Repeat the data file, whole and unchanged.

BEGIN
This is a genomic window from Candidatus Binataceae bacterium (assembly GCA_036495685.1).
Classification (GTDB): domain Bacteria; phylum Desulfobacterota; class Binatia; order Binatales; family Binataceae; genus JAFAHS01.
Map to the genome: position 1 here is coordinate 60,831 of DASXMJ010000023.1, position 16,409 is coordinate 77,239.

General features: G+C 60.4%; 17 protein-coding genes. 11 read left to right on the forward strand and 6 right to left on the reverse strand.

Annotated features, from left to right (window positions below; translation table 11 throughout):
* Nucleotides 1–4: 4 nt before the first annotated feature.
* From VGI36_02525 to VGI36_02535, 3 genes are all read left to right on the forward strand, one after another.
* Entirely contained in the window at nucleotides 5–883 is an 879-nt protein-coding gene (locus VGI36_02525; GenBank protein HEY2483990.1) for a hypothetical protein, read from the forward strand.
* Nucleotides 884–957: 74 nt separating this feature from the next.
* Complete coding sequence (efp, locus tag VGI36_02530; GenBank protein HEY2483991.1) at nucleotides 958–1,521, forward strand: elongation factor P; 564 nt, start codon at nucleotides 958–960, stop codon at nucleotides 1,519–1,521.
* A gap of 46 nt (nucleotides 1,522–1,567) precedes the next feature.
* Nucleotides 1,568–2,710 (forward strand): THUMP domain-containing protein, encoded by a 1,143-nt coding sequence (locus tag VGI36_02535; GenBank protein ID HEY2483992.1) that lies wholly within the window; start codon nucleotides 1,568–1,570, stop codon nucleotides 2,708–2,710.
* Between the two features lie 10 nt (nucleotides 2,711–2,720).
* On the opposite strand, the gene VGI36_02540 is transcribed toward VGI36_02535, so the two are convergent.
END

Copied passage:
This is a genomic window from Candidatus Binataceae bacterium (assembly GCA_036495685.1).
Classification (GTDB): domain Bacteria; phylum Desulfobacterota; class Binatia; order Binatales; family Binataceae; genus JAFAHS01.
Map to the genome: position 1 here is coordinate 60,831 of DASXMJ010000023.1, position 16,409 is coordinate 77,239.

General features: G+C 60.4%; 17 protein-coding genes. 11 read left to right on the forward strand and 6 right to left on the reverse strand.

Annotated features, from left to right (window positions below; translation table 11 throughout):
* Nucleotides 1–4: 4 nt before the first annotated feature.
* From VGI36_02525 to VGI36_02535, 3 genes are all read left to right on the forward strand, one after another.
* Entirely contained in the window at nucleotides 5–883 is an 879-nt protein-coding gene (locus VGI36_02525; GenBank protein HEY2483990.1) for a hypothetical protein, read from the forward strand.
* Nucleotides 884–957: 74 nt separating this feature from the next.
* Complete coding sequence (efp, locus tag VGI36_02530; GenBank protein HEY2483991.1) at nucleotides 958–1,521, forward strand: elongation factor P; 564 nt, start codon at nucleotides 958–960, stop codon at nucleotides 1,519–1,521.
* A gap of 46 nt (nucleotides 1,522–1,567) precedes the next feature.
* Nucleotides 1,568–2,710 (forward strand): THUMP domain-containing protein, encoded by a 1,143-nt coding sequence (locus tag VGI36_02535; GenBank protein ID HEY2483992.1) that lies wholly within the window; start codon nucleotides 1,568–1,570, stop codon nucleotides 2,708–2,710.
* Between the two features lie 10 nt (nucleotides 2,711–2,720).
* On the opposite strand, the gene VGI36_02540 is transcribed toward VGI36_02535, so the two are convergent.